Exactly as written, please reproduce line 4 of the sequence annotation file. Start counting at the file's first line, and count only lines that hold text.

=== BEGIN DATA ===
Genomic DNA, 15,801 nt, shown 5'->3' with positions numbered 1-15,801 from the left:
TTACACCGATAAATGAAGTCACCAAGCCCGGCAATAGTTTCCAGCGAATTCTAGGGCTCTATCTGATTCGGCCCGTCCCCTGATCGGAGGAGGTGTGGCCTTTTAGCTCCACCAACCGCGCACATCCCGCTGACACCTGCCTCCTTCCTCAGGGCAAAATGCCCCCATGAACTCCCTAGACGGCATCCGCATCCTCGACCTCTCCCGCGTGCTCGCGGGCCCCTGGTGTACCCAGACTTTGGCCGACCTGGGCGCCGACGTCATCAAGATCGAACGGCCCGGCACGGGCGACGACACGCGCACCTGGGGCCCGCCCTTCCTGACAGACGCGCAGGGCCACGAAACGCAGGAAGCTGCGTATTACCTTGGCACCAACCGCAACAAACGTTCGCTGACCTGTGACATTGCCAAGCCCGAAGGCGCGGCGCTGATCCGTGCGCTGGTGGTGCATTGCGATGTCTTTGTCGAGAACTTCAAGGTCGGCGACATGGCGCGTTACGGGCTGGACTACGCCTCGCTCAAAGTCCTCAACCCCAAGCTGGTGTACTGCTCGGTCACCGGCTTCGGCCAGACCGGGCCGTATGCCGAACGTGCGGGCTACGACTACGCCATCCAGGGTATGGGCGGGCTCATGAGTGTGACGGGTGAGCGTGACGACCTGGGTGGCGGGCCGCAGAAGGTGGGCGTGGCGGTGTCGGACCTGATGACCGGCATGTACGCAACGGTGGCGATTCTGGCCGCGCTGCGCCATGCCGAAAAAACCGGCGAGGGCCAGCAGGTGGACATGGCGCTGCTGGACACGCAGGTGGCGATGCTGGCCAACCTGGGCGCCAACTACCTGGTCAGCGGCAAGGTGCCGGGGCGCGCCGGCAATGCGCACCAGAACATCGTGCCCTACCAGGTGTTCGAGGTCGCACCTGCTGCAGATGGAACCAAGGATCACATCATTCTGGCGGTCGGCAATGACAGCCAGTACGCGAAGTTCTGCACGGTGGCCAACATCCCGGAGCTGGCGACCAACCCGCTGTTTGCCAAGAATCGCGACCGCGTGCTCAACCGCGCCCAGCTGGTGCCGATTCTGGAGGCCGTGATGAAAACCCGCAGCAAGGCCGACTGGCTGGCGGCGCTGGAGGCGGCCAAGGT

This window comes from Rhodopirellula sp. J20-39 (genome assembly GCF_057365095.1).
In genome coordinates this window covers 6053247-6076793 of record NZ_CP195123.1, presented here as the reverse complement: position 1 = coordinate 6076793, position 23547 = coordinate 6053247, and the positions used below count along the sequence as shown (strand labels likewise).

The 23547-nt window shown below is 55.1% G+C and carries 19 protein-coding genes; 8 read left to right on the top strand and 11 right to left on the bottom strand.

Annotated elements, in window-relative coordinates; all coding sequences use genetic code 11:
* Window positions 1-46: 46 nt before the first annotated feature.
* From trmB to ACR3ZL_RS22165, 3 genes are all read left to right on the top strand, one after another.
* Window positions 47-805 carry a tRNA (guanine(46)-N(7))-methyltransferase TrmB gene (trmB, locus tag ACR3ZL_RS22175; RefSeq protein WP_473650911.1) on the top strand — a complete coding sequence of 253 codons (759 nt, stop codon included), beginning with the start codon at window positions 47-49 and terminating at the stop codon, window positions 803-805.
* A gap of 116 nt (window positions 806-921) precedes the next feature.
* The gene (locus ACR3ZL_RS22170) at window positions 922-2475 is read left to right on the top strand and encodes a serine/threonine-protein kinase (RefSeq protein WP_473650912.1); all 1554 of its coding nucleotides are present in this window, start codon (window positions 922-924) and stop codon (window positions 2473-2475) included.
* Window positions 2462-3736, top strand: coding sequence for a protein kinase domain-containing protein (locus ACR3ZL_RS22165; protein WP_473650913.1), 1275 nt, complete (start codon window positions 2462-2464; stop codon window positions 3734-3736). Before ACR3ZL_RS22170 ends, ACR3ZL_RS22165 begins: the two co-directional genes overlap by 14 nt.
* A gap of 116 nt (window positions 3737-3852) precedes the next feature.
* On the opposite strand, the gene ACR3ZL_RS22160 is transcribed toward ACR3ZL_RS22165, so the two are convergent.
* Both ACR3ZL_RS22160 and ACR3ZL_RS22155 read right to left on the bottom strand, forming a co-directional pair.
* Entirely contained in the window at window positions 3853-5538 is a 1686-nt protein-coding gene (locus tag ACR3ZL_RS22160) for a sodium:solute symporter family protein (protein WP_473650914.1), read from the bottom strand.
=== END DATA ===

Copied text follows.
In genome coordinates this window covers 6053247-6076793 of record NZ_CP195123.1, presented here as the reverse complement: position 1 = coordinate 6076793, position 23547 = coordinate 6053247, and the positions used below count along the sequence as shown (strand labels likewise).